Israeli startup selected as finalist in IBM Watson XPRIZE for malaria-combating app
ZzappMalaria appeared as a finalist for its innovative product which aims to combat malaria using artificial intelligence to assist elimination campaign efforts around the globe
ZzappMalaria, an Israeli startup, was selected as a finalist on Tuesday for the IBM Watson XPrize “AI for Good'' challenge for its malaria-combating software and app. The startup received a monetary award of $500,000 to continue its fight against malaria and widespread operations in Ghana to end malaria. It is now set to compete for the $2.5 million grand prize. If ZzappMalaria wins the competition, it has promised to invest those funds to extend its operation to other countries suffering from the disease.
The company, which was founded in 2017, is a spin-off of Sight Diagnostics, a healthtech startup which uses technology to analyze blood diagnostics. ZzappMalaria’s goal is similarly to eradicate malaria worldwide, and it has developed a wide scale plan to do so that incorporates planning, executing, and monitoring treatments and elimination campaigns. ZzappMalaria’s solution involves larviciding, or treating stagnant water bodies where mosquitoes tend to breed early on. Its mobile app uses an algorithm which can locate malaria outbreaks, identify elimination strategies, and optimize them. It then immediately creates assignments for workers in fields, who can upload data to a system so that countries and municipalities may keep track of the disease’s progress and lead campaign efforts to end the spread. The app does so by tracking topography and utilizing satellite imagery, and through relying on machine learning tools coupled with artificial intelligence that continue to improve and upgrade subsequent operations.
ZzappMalaria's app allows researchers to upload data and update it in real-time, preventing outbreaks. Photo: ZzappMalaria
Recently, ZzappMalaria collaborated with IBM to develop a system that is able to predict what effect weather has on mosquito populations. Since the app is often used in rural areas, it is able to function in areas without internet connectivity and on low-cost phones. Currently, ZzappMalaria has conducted successful anti-malaria operations in several African countries in addition to Ghana, including Zanzibar, Kenya, and Ethiopia.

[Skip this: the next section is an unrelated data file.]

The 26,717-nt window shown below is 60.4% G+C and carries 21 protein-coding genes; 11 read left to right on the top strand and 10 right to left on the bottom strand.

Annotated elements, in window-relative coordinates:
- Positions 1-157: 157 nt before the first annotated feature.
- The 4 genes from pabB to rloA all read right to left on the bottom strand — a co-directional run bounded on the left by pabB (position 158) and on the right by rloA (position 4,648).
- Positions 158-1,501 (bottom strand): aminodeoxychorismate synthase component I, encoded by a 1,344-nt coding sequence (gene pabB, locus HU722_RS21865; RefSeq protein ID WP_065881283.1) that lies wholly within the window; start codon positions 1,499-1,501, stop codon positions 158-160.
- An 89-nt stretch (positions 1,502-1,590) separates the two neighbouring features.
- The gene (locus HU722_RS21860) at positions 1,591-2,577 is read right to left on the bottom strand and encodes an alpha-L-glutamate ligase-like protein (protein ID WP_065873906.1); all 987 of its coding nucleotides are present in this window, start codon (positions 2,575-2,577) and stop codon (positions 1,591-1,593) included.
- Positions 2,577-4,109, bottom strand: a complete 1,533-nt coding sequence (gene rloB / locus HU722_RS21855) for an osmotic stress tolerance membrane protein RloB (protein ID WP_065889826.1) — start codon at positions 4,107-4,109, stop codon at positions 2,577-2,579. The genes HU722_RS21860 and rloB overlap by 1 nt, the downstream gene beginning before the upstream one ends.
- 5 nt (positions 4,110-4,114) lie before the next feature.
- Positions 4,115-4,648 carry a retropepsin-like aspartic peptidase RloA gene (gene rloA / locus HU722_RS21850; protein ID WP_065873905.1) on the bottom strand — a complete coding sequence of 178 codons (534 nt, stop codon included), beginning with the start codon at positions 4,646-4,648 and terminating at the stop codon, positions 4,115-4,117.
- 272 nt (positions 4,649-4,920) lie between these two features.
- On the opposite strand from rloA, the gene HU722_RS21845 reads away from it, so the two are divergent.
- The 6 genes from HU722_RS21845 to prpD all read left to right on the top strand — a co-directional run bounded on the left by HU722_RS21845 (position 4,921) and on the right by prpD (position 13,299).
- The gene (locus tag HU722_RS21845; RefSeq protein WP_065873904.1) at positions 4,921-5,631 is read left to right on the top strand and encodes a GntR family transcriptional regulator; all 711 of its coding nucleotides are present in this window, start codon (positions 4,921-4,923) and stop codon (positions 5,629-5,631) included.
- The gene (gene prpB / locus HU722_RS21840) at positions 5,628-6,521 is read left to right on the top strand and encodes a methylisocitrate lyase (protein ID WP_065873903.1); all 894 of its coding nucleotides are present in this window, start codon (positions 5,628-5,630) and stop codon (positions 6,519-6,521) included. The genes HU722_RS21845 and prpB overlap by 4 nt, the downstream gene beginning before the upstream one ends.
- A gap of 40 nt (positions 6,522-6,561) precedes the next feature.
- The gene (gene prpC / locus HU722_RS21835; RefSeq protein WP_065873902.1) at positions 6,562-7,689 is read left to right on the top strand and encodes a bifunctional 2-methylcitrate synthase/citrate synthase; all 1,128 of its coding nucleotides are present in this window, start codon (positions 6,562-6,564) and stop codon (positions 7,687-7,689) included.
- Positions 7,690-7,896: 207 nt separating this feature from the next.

According to statistics from the World Health Organization, nearly half of the world’s population lives in areas that are high-risk for contracting malaria, which killed over 400,000 people in 2019, mainly in African countries, and of which 67% were young children.
"It is very gratifying to know that our technology is saving lives on a daily basis. In fact, our pilot product currently protects more than 300,000 people," said Arnon Houri-Yafin, CEO of ZzappMalaria. "ZzappMalaria's app – which is GPS-based and works offline – is suited to work in the harshest conditions.”
The app can be used without internet connectivity by workers in fields. Photo: ZzappMalaria
"It simplifies our work considerably. Despite the technology’s sophistication, the app and the dashboard are very intuitive and user-friendly. In an operation in the Amhara region in 2019, we located all of the water bodies, which is usually a great challenge. The technology saved us time and energy, and in prioritizing severely affected villages,” said Dr. Abebe Asale from the International Centre of Insect Physiology and Ecology, a research body which specializes in malaria.
The $5 million IBM prize is only a drop in the ocean of several prizes which aim to combat global challenges, and is part of the XPRIZE foundation. In early 2020, Israel reaped the rewards after winning the XPRIZE’s Moonshot Landing prize money for its Beresheet spacecraft for reaching the Moon, and whose $1 million prize money is currently being channeled into its next lunar mission. Some of the other competitions include the $10 million XPRIZE to conserve the rainforests.